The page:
Saturday, August 16, 2008

Corn Scones

This morning I decided to finally try making something out of the Moosewood Cooks at Home cookbook, which I purchased many months ago at the recommendation of Why Bee. It contains lots of fairly simple and (pesce)vegetarian recipes that sound really good. I made corn scones, which are basically scones with cornmeal in them. I'd never made ordinary scones either, but I thought I'd give it a try. Here's a link to the corn scones recipe that someone else has graciously posted.
I'm not convinced they turned out right, but they tasted pretty good to me. The recipe said that the brown sugar should be mixed into the milk and then melted butter should be added. It didn't say to stir it, but it also didn't say not to stir it. I'm thinking that stirring was a bad idea, because the melted butter quickly began to solidify in the cold milk, turning my nice liquid into a goopy mess. I decided to just stir it into the dry ingredients anyway, but that resulted in
a comparatively dry-crumbly mess. I also substituted dried cherries for the currants and that turned out to be a great substitution.

I was supposed to form it into an eight inch disk on a floured surface, so I decided to do that on a paper plate. That worked pretty well, but I think it might have ended up being slightly thicker than the 1/2 inch that the recipe recommended.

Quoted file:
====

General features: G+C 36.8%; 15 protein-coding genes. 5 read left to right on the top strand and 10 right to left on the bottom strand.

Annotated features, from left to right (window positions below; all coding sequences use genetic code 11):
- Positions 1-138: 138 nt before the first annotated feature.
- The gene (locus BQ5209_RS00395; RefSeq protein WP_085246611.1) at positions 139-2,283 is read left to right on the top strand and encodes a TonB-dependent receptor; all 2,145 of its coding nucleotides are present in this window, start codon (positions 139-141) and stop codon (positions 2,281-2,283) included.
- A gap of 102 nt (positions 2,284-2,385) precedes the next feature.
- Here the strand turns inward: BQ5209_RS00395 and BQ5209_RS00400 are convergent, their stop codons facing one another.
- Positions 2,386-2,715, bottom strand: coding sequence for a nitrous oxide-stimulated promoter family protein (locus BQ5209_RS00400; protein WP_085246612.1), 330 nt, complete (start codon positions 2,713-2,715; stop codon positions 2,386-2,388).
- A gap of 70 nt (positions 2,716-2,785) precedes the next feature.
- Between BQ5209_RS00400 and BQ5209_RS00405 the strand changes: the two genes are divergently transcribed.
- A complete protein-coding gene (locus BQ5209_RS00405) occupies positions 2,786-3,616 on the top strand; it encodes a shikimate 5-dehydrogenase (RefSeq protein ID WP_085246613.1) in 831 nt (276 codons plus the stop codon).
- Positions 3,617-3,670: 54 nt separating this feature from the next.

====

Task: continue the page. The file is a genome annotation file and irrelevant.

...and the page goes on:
Overall I'm still pretty happy with the scones, even though I don't think they rose enough. My two Most Faithful Guinea Pigs will be trying them in the morning, so hopefully they will let me know.


  1. I think the liquid portion looking curdled and chunky is perfectly fine. Lumpy butter is what gives it a coarse crumb. (I favor a recipe that has you use a pastry cutter, and not melt the butter, but I think it comes to the same thing.)

    Scones are muffin-like, in that you've mixed too long if the dough/batter looks smooth and homogeneous. I dump the whole mess into a pie pan, then dump that onto the cookie sheet, to cut them apart there. They don't hold together enough to pick them up, so I push them around with the side of a spatula.

  2. Thanks, Camilla! I feel less like I did something wrong then. I've never made muffins either, so the experience wasn't familiar at all. There's a muffin recipe I want to try out of the same cookbook if I can commandeer some apples.

  3. Your scones look yummy!

    To me, there are 2 kinds of scones--the cakey, fluffy ones, and the flatter, drier, crumbly ones. Myself, I favor the crumbly stuff, although both are good. Kinda like the frozen yogurt vs. ice cream comparison, they're both good but they aren't to be directly compared. So I'd say don't worry if your scones don't look like they rose enough.

    Like cornbread, ya know. Some people like the sweet cake-like stuff, but not us.